The two aircraft makers have been discussing for months a transaction in which a new company.
Boeing has agreed on a deal that will give it control of Embraer’s commercial jet business.
The proposed joint venture will give the US aerospace giant a significant stake in the market for smaller passenger planes.
Boeing has been courting Brazil’s Embraer for some time.
The need for a deal has recently become more pressing since its European rival, Airbus, took control of Bombardier’s C-Series regional jet programme.
Its deal with the Canadian company had threatened to give Airbus a significant advantage in the global marketplace.
The agreement, which values Embraer’s commercial aircraft operations at $4.75bn, will restore parity between Boeing and Airbus.
Under the proposed deal, Embraer’s commercial business will be placed in a new joint venture, with Boeing holding an 80% stake worth $3.8bn (£2.9bn).
Embraer is a Brazilian industrial champion and a major manufacturer of military systems.
News of the deal sent its shares down more than 10% in Sao Paulo on Thursday. Some investors had hoped Embraer’s share of the joint venture would be higher than 20%.
Dennis Muilenburg, Boeing chief executive, said: “By forging this strategic partnership, we will be ideally positioned to generate significant value for both companies’ customers, employees and shareholders – and for Brazil and the US.”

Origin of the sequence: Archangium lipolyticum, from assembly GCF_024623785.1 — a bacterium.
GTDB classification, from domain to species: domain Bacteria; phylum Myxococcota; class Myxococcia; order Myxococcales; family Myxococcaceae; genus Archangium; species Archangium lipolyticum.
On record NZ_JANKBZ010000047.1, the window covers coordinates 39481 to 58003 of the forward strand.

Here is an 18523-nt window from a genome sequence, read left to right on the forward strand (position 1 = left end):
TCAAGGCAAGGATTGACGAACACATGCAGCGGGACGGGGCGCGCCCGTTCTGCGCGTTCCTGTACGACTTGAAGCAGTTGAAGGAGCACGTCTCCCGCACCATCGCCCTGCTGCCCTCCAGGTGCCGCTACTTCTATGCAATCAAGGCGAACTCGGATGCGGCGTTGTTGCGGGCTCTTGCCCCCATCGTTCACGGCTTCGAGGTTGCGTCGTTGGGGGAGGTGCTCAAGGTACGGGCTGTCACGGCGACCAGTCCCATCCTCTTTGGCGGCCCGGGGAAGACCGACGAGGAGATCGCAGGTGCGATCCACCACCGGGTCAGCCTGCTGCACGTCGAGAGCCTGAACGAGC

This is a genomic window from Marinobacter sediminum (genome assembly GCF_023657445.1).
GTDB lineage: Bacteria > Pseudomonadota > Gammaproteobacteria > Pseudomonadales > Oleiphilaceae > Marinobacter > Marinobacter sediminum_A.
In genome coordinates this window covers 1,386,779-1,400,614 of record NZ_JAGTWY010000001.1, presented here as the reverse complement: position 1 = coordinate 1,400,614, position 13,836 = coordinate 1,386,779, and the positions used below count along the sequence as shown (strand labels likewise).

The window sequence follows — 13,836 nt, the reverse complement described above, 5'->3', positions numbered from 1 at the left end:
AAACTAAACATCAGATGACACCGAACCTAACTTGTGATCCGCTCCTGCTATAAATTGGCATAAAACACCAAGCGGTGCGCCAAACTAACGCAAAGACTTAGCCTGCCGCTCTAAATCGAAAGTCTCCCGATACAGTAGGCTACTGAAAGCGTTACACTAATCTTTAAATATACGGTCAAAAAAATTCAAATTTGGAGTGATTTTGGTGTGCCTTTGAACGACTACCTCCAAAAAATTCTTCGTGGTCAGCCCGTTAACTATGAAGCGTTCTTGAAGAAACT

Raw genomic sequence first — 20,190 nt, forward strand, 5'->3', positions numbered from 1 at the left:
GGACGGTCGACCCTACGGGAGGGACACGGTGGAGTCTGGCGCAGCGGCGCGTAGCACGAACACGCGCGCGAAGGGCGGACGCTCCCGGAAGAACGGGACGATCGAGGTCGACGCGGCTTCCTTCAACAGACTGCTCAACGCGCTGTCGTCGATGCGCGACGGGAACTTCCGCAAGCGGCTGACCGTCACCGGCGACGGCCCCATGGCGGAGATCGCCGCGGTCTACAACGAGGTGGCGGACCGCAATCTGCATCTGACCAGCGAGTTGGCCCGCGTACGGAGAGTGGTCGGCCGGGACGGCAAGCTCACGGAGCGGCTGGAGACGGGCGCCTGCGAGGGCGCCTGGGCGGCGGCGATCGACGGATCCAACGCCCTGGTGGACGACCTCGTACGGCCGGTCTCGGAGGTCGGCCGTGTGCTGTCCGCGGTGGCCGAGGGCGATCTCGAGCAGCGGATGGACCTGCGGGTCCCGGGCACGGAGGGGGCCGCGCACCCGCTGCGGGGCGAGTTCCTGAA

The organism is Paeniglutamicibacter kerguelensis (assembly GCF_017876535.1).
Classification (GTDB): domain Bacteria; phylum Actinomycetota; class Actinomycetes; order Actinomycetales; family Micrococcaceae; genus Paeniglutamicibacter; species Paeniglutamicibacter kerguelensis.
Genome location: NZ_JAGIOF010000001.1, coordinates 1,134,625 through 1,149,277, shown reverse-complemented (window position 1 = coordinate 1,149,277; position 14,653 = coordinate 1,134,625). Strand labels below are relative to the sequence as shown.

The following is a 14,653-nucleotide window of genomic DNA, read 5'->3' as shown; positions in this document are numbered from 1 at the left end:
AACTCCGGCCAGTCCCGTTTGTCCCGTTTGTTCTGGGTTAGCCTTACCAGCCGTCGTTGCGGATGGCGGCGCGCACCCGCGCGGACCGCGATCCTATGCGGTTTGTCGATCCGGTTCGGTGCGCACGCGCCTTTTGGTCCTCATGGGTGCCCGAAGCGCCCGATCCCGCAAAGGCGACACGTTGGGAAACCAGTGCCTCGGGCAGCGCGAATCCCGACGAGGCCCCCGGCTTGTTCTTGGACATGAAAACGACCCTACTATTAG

Boeing said the deal is expected to close by the end of 2019 pending the necessary approvals.
This deal, if it goes ahead, will restore the cosy duopoly between Boeing and Airbus.
In the past, they had the market for large jets to themselves. In the segment beneath them sat Embraer and Bombardier, equally fierce rivals in the market for smaller “regional” jets.
Both companies, however, showed signs of rising above their station. Bombardier developed the C-series, a highly efficient aircraft family capable of competing directly with smaller versions of the Boeing 737 and the Airbus A320.
Embraer, meanwhile, developed the E-195 E2 – slightly smaller, but still capable of playing in the same ballpark.
Boeing tried to kill off the C-series, protesting unsuccessfully about its funding at the US International Trade Commission.
But that simply sent Bombardier into the arms of Airbus, which bought a majority stake in the C-series programme, strengthening its position in the market.
A Boeing-Embraer deal should restore parity – with both of the big players having extended their reach into the market for smaller planes.